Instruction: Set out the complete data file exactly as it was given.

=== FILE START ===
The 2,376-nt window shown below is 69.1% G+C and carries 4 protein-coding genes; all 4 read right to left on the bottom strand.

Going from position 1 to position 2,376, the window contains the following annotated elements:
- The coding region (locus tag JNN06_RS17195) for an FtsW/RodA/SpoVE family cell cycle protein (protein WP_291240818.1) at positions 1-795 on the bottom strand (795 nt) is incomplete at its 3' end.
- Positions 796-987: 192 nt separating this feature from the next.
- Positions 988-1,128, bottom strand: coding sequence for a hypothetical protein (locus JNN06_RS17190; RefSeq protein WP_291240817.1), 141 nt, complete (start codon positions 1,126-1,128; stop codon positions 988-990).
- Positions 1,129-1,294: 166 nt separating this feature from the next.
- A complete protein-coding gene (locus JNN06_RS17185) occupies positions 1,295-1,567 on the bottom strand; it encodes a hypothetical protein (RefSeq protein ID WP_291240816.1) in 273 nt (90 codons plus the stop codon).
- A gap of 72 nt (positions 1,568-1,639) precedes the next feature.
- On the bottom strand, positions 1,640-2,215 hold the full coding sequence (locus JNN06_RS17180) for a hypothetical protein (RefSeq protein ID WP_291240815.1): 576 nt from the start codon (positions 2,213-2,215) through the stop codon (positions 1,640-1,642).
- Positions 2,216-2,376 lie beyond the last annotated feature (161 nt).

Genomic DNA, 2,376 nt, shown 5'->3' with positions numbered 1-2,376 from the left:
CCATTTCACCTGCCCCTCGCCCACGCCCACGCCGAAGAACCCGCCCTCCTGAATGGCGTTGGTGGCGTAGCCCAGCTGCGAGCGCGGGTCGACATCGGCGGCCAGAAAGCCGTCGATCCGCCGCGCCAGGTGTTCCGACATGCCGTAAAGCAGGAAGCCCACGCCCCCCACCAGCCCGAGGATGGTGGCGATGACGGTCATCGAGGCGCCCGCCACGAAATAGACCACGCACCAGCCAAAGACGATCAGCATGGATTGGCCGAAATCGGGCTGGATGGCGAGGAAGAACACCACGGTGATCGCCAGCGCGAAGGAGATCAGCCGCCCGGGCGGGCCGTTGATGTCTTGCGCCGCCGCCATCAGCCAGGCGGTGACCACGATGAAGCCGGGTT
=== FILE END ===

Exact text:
The 2,376-nt window shown below is 69.1% G+C and carries 4 protein-coding genes; all 4 read right to left on the bottom strand.

Going from position 1 to position 2,376, the window contains the following annotated elements:
- The coding region (locus tag JNN06_RS17195) for an FtsW/RodA/SpoVE family cell cycle protein (protein WP_291240818.1) at positions 1-795 on the bottom strand (795 nt) is incomplete at its 3' end.
- Positions 796-987: 192 nt separating this feature from the next.
- Positions 988-1,128, bottom strand: coding sequence for a hypothetical protein (locus JNN06_RS17190; RefSeq protein WP_291240817.1), 141 nt, complete (start codon positions 1,126-1,128; stop codon positions 988-990).
- Positions 1,129-1,294: 166 nt separating this feature from the next.
- A complete protein-coding gene (locus JNN06_RS17185) occupies positions 1,295-1,567 on the bottom strand; it encodes a hypothetical protein (RefSeq protein ID WP_291240816.1) in 273 nt (90 codons plus the stop codon).
- A gap of 72 nt (positions 1,568-1,639) precedes the next feature.
- On the bottom strand, positions 1,640-2,215 hold the full coding sequence (locus JNN06_RS17180) for a hypothetical protein (RefSeq protein ID WP_291240815.1): 576 nt from the start codon (positions 2,213-2,215) through the stop codon (positions 1,640-1,642).
- Positions 2,216-2,376 lie beyond the last annotated feature (161 nt).

Genomic DNA, 2,376 nt, shown 5'->3' with positions numbered 1-2,376 from the left:
CCATTTCACCTGCCCCTCGCCCACGCCCACGCCGAAGAACCCGCCCTCCTGAATGGCGTTGGTGGCGTAGCCCAGCTGCGAGCGCGGGTCGACATCGGCGGCCAGAAAGCCGTCGATCCGCCGCGCCAGGTGTTCCGACATGCCGTAAAGCAGGAAGCCCACGCCCCCCACCAGCCCGAGGATGGTGGCGATGACGGTCATCGAGGCGCCCGCCACGAAATAGACCACGCACCAGCCAAAGACGATCAGCATGGATTGGCCGAAATCGGGCTGGATGGCGAGGAAGAACACCACGGTGATCGCCAGCGCGAAGGAGATCAGCCGCCCGGGCGGGCCGTTGATGTCTTGCGCCGCCGCCATCAGCCAGGCGGTGACCACGATGAAGCCGGGTT